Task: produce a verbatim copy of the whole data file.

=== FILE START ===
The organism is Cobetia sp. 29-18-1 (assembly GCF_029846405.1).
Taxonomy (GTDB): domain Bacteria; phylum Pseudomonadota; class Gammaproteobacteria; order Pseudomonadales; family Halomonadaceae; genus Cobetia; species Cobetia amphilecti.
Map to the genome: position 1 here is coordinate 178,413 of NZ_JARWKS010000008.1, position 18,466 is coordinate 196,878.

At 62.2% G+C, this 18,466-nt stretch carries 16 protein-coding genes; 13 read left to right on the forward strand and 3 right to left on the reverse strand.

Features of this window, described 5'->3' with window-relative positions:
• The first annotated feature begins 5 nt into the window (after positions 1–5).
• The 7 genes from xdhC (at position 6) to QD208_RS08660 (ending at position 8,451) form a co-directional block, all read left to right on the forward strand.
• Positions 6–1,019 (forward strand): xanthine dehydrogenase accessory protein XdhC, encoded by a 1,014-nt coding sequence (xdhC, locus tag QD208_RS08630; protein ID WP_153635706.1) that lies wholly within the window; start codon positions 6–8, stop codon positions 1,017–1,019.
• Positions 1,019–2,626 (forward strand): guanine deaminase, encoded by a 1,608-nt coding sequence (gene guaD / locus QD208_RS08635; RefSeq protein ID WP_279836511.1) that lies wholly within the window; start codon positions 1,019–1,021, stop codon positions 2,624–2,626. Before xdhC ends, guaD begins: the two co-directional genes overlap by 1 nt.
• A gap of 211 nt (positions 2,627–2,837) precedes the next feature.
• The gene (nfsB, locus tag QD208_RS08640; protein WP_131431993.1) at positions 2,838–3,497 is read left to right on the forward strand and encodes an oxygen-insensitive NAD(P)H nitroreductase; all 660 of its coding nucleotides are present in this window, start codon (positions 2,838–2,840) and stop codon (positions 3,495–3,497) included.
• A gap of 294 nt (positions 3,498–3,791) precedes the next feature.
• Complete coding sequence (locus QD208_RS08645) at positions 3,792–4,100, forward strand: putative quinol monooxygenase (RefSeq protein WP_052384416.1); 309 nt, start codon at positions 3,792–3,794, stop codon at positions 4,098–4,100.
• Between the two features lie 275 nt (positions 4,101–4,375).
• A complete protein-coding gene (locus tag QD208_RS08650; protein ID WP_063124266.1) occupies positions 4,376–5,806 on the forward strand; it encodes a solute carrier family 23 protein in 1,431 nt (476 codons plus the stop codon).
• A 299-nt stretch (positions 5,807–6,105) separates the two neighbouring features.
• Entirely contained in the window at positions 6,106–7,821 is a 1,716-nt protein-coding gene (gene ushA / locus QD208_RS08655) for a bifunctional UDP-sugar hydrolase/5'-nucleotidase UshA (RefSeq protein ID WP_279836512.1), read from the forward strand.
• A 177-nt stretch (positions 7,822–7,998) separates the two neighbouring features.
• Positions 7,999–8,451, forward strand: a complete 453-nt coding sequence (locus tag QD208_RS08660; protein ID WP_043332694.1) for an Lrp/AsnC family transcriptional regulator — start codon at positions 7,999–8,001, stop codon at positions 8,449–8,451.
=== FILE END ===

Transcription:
The organism is Cobetia sp. 29-18-1 (assembly GCF_029846405.1).
Taxonomy (GTDB): domain Bacteria; phylum Pseudomonadota; class Gammaproteobacteria; order Pseudomonadales; family Halomonadaceae; genus Cobetia; species Cobetia amphilecti.
Map to the genome: position 1 here is coordinate 178,413 of NZ_JARWKS010000008.1, position 18,466 is coordinate 196,878.

At 62.2% G+C, this 18,466-nt stretch carries 16 protein-coding genes; 13 read left to right on the forward strand and 3 right to left on the reverse strand.

Features of this window, described 5'->3' with window-relative positions:
• The first annotated feature begins 5 nt into the window (after positions 1–5).
• The 7 genes from xdhC (at position 6) to QD208_RS08660 (ending at position 8,451) form a co-directional block, all read left to right on the forward strand.
• Positions 6–1,019 (forward strand): xanthine dehydrogenase accessory protein XdhC, encoded by a 1,014-nt coding sequence (xdhC, locus tag QD208_RS08630; protein ID WP_153635706.1) that lies wholly within the window; start codon positions 6–8, stop codon positions 1,017–1,019.
• Positions 1,019–2,626 (forward strand): guanine deaminase, encoded by a 1,608-nt coding sequence (gene guaD / locus QD208_RS08635; RefSeq protein ID WP_279836511.1) that lies wholly within the window; start codon positions 1,019–1,021, stop codon positions 2,624–2,626. Before xdhC ends, guaD begins: the two co-directional genes overlap by 1 nt.
• A gap of 211 nt (positions 2,627–2,837) precedes the next feature.
• The gene (nfsB, locus tag QD208_RS08640; protein WP_131431993.1) at positions 2,838–3,497 is read left to right on the forward strand and encodes an oxygen-insensitive NAD(P)H nitroreductase; all 660 of its coding nucleotides are present in this window, start codon (positions 2,838–2,840) and stop codon (positions 3,495–3,497) included.
• A gap of 294 nt (positions 3,498–3,791) precedes the next feature.
• Complete coding sequence (locus QD208_RS08645) at positions 3,792–4,100, forward strand: putative quinol monooxygenase (RefSeq protein WP_052384416.1); 309 nt, start codon at positions 3,792–3,794, stop codon at positions 4,098–4,100.
• Between the two features lie 275 nt (positions 4,101–4,375).
• A complete protein-coding gene (locus tag QD208_RS08650; protein ID WP_063124266.1) occupies positions 4,376–5,806 on the forward strand; it encodes a solute carrier family 23 protein in 1,431 nt (476 codons plus the stop codon).
• A 299-nt stretch (positions 5,807–6,105) separates the two neighbouring features.
• Entirely contained in the window at positions 6,106–7,821 is a 1,716-nt protein-coding gene (gene ushA / locus QD208_RS08655) for a bifunctional UDP-sugar hydrolase/5'-nucleotidase UshA (RefSeq protein ID WP_279836512.1), read from the forward strand.
• A 177-nt stretch (positions 7,822–7,998) separates the two neighbouring features.
• Positions 7,999–8,451, forward strand: a complete 453-nt coding sequence (locus tag QD208_RS08660; protein ID WP_043332694.1) for an Lrp/AsnC family transcriptional regulator — start codon at positions 7,999–8,001, stop codon at positions 8,449–8,451.